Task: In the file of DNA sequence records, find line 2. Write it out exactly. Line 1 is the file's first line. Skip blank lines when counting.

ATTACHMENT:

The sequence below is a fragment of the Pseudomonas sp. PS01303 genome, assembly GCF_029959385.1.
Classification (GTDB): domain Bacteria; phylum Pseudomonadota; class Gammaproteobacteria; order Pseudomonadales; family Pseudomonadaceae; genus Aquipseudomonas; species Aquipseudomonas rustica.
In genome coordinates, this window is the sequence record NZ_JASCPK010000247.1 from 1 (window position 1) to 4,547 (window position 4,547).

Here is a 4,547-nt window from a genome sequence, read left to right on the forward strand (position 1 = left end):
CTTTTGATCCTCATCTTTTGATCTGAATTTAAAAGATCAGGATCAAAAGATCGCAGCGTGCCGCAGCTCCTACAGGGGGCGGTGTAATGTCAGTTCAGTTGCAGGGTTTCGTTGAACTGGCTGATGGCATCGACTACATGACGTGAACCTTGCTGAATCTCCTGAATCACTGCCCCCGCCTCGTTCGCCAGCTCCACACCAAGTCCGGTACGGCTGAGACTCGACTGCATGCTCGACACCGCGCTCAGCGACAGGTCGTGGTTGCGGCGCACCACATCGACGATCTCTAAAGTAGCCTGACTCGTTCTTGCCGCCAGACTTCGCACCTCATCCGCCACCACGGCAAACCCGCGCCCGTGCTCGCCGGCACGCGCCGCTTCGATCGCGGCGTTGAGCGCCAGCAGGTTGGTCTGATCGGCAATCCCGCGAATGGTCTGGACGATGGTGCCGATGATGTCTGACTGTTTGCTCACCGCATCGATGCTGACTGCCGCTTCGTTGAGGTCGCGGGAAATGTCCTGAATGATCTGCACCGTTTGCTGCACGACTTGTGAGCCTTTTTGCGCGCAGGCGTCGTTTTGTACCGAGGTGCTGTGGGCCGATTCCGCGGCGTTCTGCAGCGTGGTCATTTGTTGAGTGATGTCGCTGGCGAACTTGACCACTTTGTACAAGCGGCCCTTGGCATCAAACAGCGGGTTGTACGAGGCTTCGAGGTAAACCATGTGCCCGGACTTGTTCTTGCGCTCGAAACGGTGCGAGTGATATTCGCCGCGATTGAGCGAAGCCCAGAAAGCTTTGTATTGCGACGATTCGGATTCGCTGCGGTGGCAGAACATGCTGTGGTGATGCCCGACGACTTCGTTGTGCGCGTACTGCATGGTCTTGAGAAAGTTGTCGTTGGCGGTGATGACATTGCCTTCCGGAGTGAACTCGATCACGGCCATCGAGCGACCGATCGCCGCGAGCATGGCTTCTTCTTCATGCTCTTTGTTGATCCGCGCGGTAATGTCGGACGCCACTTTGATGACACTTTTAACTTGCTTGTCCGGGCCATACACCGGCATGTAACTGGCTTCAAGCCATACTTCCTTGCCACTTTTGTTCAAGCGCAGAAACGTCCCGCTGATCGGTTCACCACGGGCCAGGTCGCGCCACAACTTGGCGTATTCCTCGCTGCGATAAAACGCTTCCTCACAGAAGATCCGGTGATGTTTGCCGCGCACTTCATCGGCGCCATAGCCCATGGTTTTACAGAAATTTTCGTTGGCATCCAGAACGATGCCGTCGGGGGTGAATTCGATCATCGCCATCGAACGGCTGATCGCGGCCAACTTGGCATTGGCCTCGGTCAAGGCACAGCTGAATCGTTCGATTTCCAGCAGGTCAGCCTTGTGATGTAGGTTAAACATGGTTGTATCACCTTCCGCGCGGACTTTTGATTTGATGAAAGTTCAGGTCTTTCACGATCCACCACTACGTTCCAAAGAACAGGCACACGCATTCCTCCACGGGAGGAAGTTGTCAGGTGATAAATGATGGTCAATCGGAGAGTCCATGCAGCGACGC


Classification (GTDB): domain Bacteria; phylum Pseudomonadota; class Gammaproteobacteria; order Pseudomonadales; family Pseudomonadaceae; genus Aquipseudomonas; species Aquipseudomonas rustica.